But I decided that rather than let it get to me, I was just going to slowly chip away at the things that were looming over me and causing me stress.  I got an exam back in class (my first exam since 2005), and ended up doing better than I anticipated – thank goodness.  It still wasn’t wonderful, but I’ll take it.  In the afternoon, I taught my class, and then had my office hours.  No one ever comes to office hours, so I spent that time playing around with my budget and really making it bare bones.  It’s still super tight, but at least it’s not as bad as it was before.  It’s been a big adjustment to go from a salary with extra summer income on top of that, to a sad, sad little grad student stipend.  But I can’t complain.  In a lot of fields, you get nothing.  So I’m extremely thankful that I get funding to cover my tuition and most of my living expenses.

After getting to the point where looking at my budget at least didn’t make my heart start to pound, I found a couple part time faculty jobs that were posted and applied for those.  So hopefully I hear something back soon.  That would be ideal – extra income, and I get to continue teaching.  Fingers crossed.

In the afternoon, I came home and walked the dogs for an hour.  The day started out quite freezing (I biked to work in my winter jacket with another one underneath it, plus two layers of gloves, a hat, and a scarf), but by the afternoon, it was pretty glorious.  So the dogs and I walked and enjoyed the amazing views of the mountains (they never get old).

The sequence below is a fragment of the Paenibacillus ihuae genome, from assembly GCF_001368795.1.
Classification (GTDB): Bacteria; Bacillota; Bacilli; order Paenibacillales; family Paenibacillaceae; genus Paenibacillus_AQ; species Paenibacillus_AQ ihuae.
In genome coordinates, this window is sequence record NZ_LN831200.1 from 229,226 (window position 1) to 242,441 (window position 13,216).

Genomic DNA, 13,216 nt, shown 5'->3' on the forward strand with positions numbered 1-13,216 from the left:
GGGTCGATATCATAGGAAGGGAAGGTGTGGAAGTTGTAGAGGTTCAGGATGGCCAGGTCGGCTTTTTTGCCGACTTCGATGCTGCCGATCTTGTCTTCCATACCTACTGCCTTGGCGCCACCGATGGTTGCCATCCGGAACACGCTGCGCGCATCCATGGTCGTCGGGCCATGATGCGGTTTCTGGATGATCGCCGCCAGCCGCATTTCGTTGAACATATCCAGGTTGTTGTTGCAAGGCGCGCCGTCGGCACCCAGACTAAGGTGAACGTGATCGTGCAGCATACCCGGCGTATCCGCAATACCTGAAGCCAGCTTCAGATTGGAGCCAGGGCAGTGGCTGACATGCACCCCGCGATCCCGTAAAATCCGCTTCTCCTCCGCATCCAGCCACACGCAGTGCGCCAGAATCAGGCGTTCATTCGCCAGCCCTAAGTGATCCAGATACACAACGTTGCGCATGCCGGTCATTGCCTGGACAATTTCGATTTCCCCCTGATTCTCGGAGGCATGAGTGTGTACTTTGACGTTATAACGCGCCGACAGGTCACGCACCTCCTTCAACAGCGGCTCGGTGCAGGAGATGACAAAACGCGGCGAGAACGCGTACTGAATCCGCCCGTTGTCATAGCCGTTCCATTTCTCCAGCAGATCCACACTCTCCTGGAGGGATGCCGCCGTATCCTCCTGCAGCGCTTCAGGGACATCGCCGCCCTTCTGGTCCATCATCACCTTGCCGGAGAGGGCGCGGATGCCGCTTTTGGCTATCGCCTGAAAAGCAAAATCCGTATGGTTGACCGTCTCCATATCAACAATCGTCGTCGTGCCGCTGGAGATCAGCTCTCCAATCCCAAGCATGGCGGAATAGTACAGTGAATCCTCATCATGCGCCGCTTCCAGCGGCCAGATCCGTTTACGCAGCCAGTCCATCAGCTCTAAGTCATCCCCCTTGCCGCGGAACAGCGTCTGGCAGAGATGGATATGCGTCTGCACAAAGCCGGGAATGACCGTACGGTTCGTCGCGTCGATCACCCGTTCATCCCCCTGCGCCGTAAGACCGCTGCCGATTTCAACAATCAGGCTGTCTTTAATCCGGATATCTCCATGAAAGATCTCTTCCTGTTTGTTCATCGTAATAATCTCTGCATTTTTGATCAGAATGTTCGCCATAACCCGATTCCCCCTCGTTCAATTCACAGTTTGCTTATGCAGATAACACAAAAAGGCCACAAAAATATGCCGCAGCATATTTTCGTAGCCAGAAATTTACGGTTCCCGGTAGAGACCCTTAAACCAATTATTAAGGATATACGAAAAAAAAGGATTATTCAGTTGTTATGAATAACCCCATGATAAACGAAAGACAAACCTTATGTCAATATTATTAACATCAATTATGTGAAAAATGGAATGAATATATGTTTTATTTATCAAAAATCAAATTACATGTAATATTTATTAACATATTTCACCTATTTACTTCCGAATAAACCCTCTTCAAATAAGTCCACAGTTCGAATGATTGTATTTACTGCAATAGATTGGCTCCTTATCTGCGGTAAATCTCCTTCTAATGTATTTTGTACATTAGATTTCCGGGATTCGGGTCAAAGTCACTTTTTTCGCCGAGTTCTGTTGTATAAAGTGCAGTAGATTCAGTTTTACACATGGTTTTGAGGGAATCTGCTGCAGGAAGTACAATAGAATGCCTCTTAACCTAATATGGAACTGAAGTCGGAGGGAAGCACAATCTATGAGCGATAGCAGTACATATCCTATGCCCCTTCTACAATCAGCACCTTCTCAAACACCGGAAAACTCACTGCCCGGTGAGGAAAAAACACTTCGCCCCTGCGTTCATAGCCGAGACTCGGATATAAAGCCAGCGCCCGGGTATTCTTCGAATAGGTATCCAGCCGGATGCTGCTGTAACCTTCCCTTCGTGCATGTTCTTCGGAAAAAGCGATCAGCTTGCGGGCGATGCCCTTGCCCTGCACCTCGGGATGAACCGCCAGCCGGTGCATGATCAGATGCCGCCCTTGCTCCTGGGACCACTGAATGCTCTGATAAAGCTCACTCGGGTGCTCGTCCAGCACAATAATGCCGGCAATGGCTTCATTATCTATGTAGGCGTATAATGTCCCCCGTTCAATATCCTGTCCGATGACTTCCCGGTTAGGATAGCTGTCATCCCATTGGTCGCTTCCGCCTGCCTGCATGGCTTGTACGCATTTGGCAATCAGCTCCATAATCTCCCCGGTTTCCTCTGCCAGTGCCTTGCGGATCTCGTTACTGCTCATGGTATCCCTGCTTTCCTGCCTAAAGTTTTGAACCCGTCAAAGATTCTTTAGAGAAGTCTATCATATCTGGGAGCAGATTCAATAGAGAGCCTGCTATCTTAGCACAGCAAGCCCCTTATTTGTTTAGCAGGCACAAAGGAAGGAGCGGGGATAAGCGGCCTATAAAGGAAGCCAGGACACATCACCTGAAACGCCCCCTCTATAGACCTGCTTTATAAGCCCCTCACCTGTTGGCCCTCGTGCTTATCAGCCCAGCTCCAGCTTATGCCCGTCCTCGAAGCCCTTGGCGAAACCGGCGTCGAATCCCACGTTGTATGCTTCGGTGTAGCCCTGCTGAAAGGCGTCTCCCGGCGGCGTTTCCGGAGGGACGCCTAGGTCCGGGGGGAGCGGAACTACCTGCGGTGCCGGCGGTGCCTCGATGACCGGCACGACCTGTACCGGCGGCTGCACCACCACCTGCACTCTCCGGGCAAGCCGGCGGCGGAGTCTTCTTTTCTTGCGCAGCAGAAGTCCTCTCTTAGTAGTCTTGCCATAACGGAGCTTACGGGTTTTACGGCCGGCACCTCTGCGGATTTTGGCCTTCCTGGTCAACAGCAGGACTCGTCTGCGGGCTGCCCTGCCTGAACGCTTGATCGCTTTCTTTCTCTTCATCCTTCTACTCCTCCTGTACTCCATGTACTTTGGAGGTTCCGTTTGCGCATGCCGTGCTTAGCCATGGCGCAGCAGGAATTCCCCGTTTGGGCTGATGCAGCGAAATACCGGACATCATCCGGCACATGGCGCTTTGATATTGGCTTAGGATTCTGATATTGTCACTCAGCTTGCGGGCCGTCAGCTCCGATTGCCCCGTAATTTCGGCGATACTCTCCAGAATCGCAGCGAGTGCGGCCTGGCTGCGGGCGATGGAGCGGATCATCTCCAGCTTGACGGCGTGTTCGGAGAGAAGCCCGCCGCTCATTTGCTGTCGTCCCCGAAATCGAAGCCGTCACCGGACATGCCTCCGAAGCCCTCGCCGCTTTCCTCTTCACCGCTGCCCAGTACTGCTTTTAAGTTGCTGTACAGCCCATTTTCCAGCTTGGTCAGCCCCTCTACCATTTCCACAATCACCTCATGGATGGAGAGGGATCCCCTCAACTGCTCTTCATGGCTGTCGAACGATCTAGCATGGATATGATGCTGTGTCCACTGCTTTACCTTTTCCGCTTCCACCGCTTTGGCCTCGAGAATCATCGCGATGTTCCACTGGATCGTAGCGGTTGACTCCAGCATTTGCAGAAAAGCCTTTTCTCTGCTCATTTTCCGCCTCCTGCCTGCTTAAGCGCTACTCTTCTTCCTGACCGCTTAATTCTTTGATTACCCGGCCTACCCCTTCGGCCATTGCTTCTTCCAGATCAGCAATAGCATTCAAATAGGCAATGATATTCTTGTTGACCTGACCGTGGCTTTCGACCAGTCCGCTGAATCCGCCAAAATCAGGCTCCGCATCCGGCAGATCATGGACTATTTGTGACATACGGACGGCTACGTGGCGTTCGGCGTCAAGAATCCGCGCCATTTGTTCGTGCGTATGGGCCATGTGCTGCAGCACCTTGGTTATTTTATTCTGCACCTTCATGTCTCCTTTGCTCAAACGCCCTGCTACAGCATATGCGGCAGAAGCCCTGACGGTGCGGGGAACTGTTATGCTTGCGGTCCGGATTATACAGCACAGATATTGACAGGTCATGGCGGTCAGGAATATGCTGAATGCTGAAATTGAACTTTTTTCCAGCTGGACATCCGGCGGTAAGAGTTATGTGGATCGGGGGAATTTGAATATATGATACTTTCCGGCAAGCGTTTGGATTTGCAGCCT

I was supposed to meet a friend for a ride in the afternoon, but things were just too crazy, so we pushed it back to later in the week.  Instead, later that night, I set up my new pain cave, turned out the lights, put on my headphones (so I didn’t drive my sweet roommate too crazy), and powered away to a Sufferfest video (There Is No Try).  I made sure that I could be proud of myself and my effort when I was done.  It was hard, but it also felt great at the same time.  I’m pretty sure my roommate heard me grunting and swearing all through it though.  There was many a “sonofabitch!” thrown around for that hour.

The other good thing about adjusting the budget is that my food budget has significantly decreased.  Now, normally, this wouldn’t be a good thing.  But I think it’s going to help keep me from all my mindless snacking.  I do it ALL. THE. TIME.  And I don’t need to.  My challenge is to eat very healthily, and do it for very cheaply.


Tuesday was a great day!  I was planning on getting out for a run in between my classes, but that didn’t happen.  However, it was for a really good reason.  While I was in my first class, someone said something and it was like a light bulb going off.  I came up with my Ph.D. research project!  So I spent the time in between classes digging into that.  It was a HUGE relief.  I had been so incredibly stressed about that for months now.  I had had this nagging feeling of I had a job that I loved, with coworkers that I loved, that paid well.  I lived in a place I loved.  I had the best friends.  I had a wonderful relationship.  And I gave it all up.  FOR WHAT???  At least now I feel like I’m getting somewhere.